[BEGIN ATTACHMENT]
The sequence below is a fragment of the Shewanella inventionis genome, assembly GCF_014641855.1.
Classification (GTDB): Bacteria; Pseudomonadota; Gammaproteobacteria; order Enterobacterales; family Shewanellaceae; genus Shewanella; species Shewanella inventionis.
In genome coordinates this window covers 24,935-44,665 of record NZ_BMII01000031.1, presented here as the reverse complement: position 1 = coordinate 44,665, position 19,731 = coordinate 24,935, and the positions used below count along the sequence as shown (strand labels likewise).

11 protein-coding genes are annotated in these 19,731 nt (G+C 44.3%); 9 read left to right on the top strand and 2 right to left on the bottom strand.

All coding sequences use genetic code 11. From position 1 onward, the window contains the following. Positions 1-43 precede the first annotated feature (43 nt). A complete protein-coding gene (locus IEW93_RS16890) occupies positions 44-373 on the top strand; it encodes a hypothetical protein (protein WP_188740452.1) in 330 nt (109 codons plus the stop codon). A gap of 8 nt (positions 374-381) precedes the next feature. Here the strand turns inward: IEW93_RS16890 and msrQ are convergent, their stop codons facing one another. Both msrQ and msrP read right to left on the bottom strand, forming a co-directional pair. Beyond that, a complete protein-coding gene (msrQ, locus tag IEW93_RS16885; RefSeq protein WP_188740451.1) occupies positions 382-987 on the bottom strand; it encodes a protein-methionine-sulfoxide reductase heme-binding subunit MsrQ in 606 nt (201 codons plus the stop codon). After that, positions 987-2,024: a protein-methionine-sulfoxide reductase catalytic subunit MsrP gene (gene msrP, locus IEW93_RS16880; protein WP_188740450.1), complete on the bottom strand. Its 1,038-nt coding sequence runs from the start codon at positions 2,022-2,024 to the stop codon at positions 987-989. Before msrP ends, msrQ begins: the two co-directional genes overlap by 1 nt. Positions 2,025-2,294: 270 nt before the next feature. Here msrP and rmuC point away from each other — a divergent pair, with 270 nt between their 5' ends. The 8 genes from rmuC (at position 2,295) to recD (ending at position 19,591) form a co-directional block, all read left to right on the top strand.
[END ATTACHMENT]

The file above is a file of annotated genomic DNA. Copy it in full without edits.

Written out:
The sequence below is a fragment of the Shewanella inventionis genome, assembly GCF_014641855.1.
Classification (GTDB): Bacteria; Pseudomonadota; Gammaproteobacteria; order Enterobacterales; family Shewanellaceae; genus Shewanella; species Shewanella inventionis.
In genome coordinates this window covers 24,935-44,665 of record NZ_BMII01000031.1, presented here as the reverse complement: position 1 = coordinate 44,665, position 19,731 = coordinate 24,935, and the positions used below count along the sequence as shown (strand labels likewise).

11 protein-coding genes are annotated in these 19,731 nt (G+C 44.3%); 9 read left to right on the top strand and 2 right to left on the bottom strand.

All coding sequences use genetic code 11. From position 1 onward, the window contains the following. Positions 1-43 precede the first annotated feature (43 nt). A complete protein-coding gene (locus IEW93_RS16890) occupies positions 44-373 on the top strand; it encodes a hypothetical protein (protein WP_188740452.1) in 330 nt (109 codons plus the stop codon). A gap of 8 nt (positions 374-381) precedes the next feature. Here the strand turns inward: IEW93_RS16890 and msrQ are convergent, their stop codons facing one another. Both msrQ and msrP read right to left on the bottom strand, forming a co-directional pair. Beyond that, a complete protein-coding gene (msrQ, locus tag IEW93_RS16885; RefSeq protein WP_188740451.1) occupies positions 382-987 on the bottom strand; it encodes a protein-methionine-sulfoxide reductase heme-binding subunit MsrQ in 606 nt (201 codons plus the stop codon). After that, positions 987-2,024: a protein-methionine-sulfoxide reductase catalytic subunit MsrP gene (gene msrP, locus IEW93_RS16880; protein WP_188740450.1), complete on the bottom strand. Its 1,038-nt coding sequence runs from the start codon at positions 2,022-2,024 to the stop codon at positions 987-989. Before msrP ends, msrQ begins: the two co-directional genes overlap by 1 nt. Positions 2,025-2,294: 270 nt before the next feature. Here msrP and rmuC point away from each other — a divergent pair, with 270 nt between their 5' ends. The 8 genes from rmuC (at position 2,295) to recD (ending at position 19,591) form a co-directional block, all read left to right on the top strand.